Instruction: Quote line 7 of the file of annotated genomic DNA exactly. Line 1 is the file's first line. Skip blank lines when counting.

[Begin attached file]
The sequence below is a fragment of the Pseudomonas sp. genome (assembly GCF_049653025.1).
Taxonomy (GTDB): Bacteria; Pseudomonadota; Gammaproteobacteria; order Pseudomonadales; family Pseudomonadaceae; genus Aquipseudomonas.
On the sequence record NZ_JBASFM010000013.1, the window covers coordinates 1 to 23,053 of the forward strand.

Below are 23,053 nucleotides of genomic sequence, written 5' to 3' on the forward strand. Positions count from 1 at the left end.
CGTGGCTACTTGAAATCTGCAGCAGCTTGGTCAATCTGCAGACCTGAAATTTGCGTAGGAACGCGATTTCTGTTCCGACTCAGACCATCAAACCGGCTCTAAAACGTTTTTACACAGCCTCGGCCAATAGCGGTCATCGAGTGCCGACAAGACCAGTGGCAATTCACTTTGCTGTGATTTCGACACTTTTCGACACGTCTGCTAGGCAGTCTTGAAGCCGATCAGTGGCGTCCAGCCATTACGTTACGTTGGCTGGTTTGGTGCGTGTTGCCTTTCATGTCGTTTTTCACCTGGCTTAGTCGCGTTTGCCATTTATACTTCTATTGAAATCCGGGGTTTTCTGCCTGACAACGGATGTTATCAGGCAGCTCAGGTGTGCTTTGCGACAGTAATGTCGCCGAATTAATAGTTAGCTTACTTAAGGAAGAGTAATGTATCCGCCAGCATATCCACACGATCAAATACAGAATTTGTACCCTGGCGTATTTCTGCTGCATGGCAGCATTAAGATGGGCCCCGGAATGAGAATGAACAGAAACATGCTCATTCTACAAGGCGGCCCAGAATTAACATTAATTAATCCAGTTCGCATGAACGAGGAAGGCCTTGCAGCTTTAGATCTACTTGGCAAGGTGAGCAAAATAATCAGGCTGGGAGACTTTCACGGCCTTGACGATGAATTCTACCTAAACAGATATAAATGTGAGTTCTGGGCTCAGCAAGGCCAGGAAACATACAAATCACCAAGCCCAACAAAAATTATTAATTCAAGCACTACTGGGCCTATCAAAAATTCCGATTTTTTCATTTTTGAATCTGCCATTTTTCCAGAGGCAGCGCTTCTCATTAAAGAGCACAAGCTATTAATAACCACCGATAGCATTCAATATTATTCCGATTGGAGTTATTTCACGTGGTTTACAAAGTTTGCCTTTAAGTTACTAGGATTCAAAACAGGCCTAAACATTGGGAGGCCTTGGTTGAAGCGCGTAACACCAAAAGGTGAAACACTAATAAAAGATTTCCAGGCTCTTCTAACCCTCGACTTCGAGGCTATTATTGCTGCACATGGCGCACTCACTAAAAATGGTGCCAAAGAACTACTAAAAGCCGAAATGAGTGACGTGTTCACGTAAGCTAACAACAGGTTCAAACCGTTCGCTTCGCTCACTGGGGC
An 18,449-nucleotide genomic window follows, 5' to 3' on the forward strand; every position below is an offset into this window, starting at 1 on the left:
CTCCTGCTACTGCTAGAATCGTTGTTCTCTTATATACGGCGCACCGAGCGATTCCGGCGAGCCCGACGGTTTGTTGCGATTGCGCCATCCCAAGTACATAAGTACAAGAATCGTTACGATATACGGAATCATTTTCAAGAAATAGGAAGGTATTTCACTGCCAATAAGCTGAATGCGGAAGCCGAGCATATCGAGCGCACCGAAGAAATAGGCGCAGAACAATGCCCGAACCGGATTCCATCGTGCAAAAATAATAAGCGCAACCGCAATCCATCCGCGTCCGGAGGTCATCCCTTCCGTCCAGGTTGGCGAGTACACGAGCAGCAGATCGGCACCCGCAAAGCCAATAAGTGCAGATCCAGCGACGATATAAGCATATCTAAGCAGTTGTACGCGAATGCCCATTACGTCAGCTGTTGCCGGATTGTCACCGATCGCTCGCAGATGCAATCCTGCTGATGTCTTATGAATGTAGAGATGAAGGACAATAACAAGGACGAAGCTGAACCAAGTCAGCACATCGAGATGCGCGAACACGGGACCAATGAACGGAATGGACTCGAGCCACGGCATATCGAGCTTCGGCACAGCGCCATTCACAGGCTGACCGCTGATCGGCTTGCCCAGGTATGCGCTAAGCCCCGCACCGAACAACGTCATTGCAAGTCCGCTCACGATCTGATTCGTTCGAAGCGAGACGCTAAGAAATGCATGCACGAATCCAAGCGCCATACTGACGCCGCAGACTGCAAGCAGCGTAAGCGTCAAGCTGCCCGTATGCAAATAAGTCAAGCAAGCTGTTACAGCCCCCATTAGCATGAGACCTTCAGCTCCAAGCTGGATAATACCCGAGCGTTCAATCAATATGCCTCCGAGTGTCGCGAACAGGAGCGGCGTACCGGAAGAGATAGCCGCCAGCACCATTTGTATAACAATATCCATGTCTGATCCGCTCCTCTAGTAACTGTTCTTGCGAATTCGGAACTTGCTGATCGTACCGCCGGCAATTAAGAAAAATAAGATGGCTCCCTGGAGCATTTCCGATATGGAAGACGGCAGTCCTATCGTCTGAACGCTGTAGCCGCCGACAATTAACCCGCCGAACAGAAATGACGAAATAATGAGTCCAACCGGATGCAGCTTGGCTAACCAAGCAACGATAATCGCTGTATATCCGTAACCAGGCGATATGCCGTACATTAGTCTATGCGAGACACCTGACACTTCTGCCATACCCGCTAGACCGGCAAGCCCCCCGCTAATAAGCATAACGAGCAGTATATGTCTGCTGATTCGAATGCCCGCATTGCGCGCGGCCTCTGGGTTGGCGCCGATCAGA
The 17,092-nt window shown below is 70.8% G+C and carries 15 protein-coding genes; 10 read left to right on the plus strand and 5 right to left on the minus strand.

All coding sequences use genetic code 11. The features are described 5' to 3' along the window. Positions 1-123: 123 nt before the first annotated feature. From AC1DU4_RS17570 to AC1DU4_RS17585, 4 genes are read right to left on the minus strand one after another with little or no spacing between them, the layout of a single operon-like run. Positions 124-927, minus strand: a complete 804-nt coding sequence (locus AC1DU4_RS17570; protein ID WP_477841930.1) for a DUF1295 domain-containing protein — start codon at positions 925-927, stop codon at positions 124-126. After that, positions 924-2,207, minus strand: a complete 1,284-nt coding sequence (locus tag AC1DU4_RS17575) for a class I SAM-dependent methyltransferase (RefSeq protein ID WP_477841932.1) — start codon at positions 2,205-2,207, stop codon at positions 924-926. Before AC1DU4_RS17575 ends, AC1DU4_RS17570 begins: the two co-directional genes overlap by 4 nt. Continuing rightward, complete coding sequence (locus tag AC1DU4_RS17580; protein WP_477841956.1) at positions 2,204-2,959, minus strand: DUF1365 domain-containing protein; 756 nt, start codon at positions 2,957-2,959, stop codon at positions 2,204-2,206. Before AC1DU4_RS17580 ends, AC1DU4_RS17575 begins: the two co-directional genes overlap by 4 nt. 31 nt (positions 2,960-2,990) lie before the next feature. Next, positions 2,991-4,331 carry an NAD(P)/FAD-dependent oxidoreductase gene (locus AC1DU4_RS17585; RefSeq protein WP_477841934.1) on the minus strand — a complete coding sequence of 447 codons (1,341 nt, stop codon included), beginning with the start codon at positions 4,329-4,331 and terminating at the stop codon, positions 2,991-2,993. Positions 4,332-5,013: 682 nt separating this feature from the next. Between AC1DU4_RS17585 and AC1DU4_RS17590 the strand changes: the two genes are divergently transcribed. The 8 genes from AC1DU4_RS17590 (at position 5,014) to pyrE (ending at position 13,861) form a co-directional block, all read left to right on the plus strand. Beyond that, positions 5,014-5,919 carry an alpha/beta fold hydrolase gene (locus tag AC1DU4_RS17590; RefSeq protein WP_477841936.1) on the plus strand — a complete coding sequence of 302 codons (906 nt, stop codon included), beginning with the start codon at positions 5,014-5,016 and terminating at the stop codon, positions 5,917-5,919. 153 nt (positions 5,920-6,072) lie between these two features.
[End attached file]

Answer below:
CTCCTGCTACTGCTAGAATCGTTGTTCTCTTATATACGGCGCACCGAGCGATTCCGGCGAGCCCGACGGTTTGTTGCGATTGCGCCATCCCAAGTACATAAGTACAAGAATCGTTACGATATACGGAATCATTTTCAAGAAATAGGAAGGTATTTCACTGCCAATAAGCTGAATGCGGAAGCCGAGCATATCGAGCGCACCGAAGAAATAGGCGCAGAACAATGCCCGAACCGGATTCCATCGTGCAAAAATAATAAGCGCAACCGCAATCCATCCGCGTCCGGAGGTCATCCCTTCCGTCCAGGTTGGCGAGTACACGAGCAGCAGATCGGCACCCGCAAAGCCAATAAGTGCAGATCCAGCGACGATATAAGCATATCTAAGCAGTTGTACGCGAATGCCCATTACGTCAGCTGTTGCCGGATTGTCACCGATCGCTCGCAGATGCAATCCTGCTGATGTCTTATGAATGTAGAGATGAAGGACAATAACAAGGACGAAGCTGAACCAAGTCAGCACATCGAGATGCGCGAACACGGGACCAATGAACGGAATGGACTCGAGCCACGGCATATCGAGCTTCGGCACAGCGCCATTCACAGGCTGACCGCTGATCGGCTTGCCCAGGTATGCGCTAAGCCCCGCACCGAACAACGTCATTGCAAGTCCGCTCACGATCTGATTCGTTCGAAGCGAGACGCTAAGAAATGCATGCACGAATCCAAGCGCCATACTGACGCCGCAGACTGCAAGCAGCGTAAGCGTCAAGCTGCCCGTATGCAAATAAGTCAAGCAAGCTGTTACAGCCCCCATTAGCATGAGACCTTCAGCTCCAAGCTGGATAATACCCGAGCGTTCAATCAATATGCCTCCGAGTGTCGCGAACAGGAGCGGCGTACCGGAAGAGATAGCCGCCAGCACCATTTGTATAACAATATCCATGTCTGATCCGCTCCTCTAGTAACTGTTCTTGCGAATTCGGAACTTGCTGATCGTACCGCCGGCAATTAAGAAAAATAAGATGGCTCCCTGGAGCATTTCCGATATGGAAGACGGCAGTCCTATCGTCTGAACGCTGTAGCCGCCGACAATTAACCCGCCGAACAGAAATGACGAAATAATGAGTCCAACCGGATGCAGCTTGGCTAACCAAGCAACGATAATCGCTGTATATCCGTAACCAGGCGATATGCCGTACATTAGTCTATGCGAGACACCTGACACTTCTGCCATACCCGCTAGACCGGCAAGCCCCCCGCTAATAAGCATAACGAGCAGTATATGTCTGCTGATTCGAATGCCCGCATTGCGCGCGGCCTCTGGGTTGGCGCCGATCAGA